- Hardcover: 416 pages
- Publisher: Simon & Schuster; First Edition / First Printing edition (February 3, 2015)
- Language: English
- ISBN-10: 147675571X
- ISBN-13: 978-1476755717
- Product Dimensions: 6 x 0.9 x 9 inches
- Shipping Weight: 1.4 pounds
- Average Customer Review: 3,237 customer reviews
- Amazon Best Sellers Rank: #116,989 in Books (See Top 100 in Books)
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Red Notice: A True Story of High Finance, Murder, and One Man's Fight for Justice Hardcover – February 3, 2015
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“Reads like a classic thriller, with an everyman hero alone and in danger in a hostile foreign city . . . but it’s all true.” (Lee Child, bestselling author of the Jack Reacher series)
"The first half of Red Notice traces Browder’s improbable journey from prep-school washout through college, business school, and a series of consulting and Wall Street jobs before becoming Russia’s largest foreign investor....This book-within-a-book does for investing in Russia and the former Soviet Union what Liar’s Poker did for our understanding of Salomon Brothers, Wall Street, and the mortgage-backed securities business in the 1980s. Browder’s business saga meshes well with the story of corruption and murder in Vladimir Putin’s Russia, making Red Notice an early candidate for any list of the year’s best books." (Norman Pearlstine Fortune)
"The story of Sergei Magnitsky's life and death is a shocking true-life thriller, and Bill Browder was the man to write it." (Tom Stoppard)
“In Red Notice, Bill Browder tells the harrowing and inspiring story of how his fight for justice in Russia made him an unlikely international human rights leader and Vladimir Putin's number-one enemy. It is the book for anyone interested in understanding the culture of corruption and impunity in Putin's Russia today, and Browder’s heroic example of how to fight back.” (Senator John McCain)
"This book reads like a thriller, but it's a true, important, and inspiring real story. Bill Browder is an amazing moral crusader, and his book is a must-read for anyone who seeks to understand Russia, Putin, or the challenges of doing business in the world today." (Walter Isaacson, author of Steve Jobs and The Innovators)
"Browder’s true story is a heart-in-your-throat page turner, and the only close-up look I know of what it’s like to take on Putin. It is also a moving account of a man who found his calling, and ended up winning in the end." (Bryan Burrough, co-author of Barbarians at the Gate and author of Public Enemies and The Big Rich)
"A fascinating, heart-stopping account of how to take on Putin--and win. It's exciting to read about Browder's roller-coaster ride to wealth in Russia, and to learn how his compassion for Sergei Magnitsky, his murdered lawyer, inspired his memorable struggle against the venal apparatchiks of a corrupt state. This is the gripping--and absolutely true--story behind the Magnitsky Law, a signal advance in human rights." (Geoffrey Robertson, human rights lawyer and author of Crimes Against Humanity: The Struggle For Global Justice)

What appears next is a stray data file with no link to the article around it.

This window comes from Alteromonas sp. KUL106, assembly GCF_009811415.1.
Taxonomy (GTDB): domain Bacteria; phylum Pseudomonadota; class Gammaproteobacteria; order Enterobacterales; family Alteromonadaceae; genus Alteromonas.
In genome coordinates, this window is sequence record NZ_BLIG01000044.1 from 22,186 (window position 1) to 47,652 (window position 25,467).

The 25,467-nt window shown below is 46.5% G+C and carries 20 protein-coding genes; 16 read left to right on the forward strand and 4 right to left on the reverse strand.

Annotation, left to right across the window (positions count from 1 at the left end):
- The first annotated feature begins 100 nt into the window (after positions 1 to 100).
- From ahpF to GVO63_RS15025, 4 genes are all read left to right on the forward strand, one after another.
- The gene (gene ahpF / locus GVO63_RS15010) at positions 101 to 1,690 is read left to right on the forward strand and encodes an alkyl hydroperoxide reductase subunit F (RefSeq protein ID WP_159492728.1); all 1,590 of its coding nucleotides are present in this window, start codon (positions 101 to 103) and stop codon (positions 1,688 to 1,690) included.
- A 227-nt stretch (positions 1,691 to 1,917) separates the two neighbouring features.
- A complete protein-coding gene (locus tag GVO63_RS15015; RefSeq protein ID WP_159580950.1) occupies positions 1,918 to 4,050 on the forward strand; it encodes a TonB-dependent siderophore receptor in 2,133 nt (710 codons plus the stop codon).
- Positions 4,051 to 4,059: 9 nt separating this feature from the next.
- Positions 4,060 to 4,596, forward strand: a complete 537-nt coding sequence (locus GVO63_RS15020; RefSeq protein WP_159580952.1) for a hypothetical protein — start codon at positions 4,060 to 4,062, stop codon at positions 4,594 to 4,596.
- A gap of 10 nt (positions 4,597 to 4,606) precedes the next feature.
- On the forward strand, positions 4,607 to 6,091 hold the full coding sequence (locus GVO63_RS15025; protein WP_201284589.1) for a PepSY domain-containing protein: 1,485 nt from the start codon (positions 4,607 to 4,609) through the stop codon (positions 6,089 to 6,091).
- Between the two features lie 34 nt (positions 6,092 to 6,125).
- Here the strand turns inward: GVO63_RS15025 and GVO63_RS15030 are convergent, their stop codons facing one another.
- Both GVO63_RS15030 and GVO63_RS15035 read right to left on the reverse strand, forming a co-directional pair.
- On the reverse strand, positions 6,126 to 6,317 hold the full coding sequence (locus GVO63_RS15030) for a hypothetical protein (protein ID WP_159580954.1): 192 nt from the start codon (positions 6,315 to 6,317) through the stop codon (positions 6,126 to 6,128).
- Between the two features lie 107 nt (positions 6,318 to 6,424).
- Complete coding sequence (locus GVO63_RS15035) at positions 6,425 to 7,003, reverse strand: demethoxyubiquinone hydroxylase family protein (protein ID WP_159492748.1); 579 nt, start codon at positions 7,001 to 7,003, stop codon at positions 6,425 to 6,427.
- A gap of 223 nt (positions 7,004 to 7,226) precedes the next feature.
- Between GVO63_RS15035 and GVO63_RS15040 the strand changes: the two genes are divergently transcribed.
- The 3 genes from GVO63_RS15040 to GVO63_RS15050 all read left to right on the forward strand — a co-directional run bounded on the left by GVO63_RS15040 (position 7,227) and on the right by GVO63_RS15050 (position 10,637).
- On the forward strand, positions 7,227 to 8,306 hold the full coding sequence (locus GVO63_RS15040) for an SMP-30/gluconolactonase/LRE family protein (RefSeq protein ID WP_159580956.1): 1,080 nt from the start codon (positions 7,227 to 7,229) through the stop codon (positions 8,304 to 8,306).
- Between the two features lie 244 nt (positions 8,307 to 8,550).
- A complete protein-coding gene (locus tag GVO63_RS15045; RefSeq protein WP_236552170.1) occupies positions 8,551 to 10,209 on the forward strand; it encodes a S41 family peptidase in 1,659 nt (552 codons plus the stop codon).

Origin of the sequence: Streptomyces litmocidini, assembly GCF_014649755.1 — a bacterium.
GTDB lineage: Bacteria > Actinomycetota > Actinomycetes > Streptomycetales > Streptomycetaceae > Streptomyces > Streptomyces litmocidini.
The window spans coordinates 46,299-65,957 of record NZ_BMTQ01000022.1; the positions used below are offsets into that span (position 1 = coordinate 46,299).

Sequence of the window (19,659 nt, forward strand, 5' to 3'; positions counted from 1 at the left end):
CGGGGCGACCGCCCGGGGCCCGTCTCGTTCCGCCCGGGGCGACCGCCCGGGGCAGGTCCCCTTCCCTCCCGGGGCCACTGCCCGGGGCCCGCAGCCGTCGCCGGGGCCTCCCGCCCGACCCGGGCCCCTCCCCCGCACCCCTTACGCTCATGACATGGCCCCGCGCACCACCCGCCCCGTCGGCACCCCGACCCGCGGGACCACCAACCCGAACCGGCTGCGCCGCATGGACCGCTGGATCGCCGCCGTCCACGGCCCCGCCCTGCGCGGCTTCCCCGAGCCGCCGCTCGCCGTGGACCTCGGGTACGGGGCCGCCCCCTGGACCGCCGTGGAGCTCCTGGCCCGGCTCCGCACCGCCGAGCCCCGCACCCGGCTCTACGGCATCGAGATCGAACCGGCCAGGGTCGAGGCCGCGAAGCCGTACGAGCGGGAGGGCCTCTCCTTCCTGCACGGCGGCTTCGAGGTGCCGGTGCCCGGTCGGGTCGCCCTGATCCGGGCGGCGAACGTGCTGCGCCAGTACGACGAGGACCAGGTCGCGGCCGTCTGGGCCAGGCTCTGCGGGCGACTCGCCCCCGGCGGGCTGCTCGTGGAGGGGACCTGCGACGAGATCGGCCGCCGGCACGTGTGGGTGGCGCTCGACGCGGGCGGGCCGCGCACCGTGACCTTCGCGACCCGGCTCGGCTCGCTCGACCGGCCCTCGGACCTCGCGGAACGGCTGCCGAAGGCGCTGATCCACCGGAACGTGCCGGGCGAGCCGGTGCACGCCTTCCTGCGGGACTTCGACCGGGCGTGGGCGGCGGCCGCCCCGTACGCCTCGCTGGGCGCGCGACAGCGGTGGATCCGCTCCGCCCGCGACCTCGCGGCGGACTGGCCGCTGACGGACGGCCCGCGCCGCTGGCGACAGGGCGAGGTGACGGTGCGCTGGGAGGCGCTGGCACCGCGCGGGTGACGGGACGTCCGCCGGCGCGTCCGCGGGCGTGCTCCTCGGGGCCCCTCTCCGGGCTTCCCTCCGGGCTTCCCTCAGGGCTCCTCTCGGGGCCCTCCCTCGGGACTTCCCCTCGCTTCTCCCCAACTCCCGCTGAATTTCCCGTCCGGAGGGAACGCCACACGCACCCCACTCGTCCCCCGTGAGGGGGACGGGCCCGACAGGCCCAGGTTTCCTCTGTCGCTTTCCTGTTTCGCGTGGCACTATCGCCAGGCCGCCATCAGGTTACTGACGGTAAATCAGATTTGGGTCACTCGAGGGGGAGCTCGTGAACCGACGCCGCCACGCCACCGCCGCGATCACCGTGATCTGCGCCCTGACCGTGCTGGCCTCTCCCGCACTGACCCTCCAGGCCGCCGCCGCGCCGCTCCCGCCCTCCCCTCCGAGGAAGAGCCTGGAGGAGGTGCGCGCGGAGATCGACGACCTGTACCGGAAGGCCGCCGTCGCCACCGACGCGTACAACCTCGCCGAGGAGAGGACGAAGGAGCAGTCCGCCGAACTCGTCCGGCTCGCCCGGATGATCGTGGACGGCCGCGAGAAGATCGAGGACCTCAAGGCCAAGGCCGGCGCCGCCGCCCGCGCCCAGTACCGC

"This indispensable look at the brutal realities of the Putin regime is of even greater relevance thanks to Bill Browder’s unique expertise and personal experience inside the belly of the beast.” (Garry Kasparov, Chess Grandmaster and author of How Life Imitates Chess)
"Bill Browder has become one of the most sincerely hated men in the Kremlin over the years--and that is something to be incredibly proud of. . . . This book shows the difference that one person can make when they refuse to back down, as told by a fellow soldier in the battle to hold Putin to account." (Nadya Tolokonnikova and Masha Alekhina, members of Pussy Riot)
About the Author
Bill Browder, founder and CEO of Hermitage Capital Management, was the largest foreign investor in Russia until 2005. Since 2009, when his lawyer, Sergei Magnitsky, was murdered in prison after uncovering a $230 million fraud committed by Russian government officials, Browder has been leading a campaign to expose Russia’s endemic corruption and human rights abuses. Before founding Hermitage, Browder was vice president at Salomon Brothers. He holds a BA in economics from the University of Chicago and an MBA from Stanford Business School.
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Red Notice is the story of Bill Browder's hedge fund, Hermitage Capital, which at one time was the largest foreign investor in Russia. Hermitage produced extremely high returns and, before its demise, Browder had four and a half billion dollars under management. Unlike hedge funds like Long Term Capital Management (Inventing Money), the fund didn't blowup (although it came close in 1998). Instead, it was destroyed by the corrupt Russian government. This the story of Heritage Capital's rise and fall. It is also the story of the murder of a Russian tax lawyer, Sergei Magnitsky who worked for Browder. Red Notice is also an account of Bill Browder's crusade for at least some measure of justice for Magnitsky.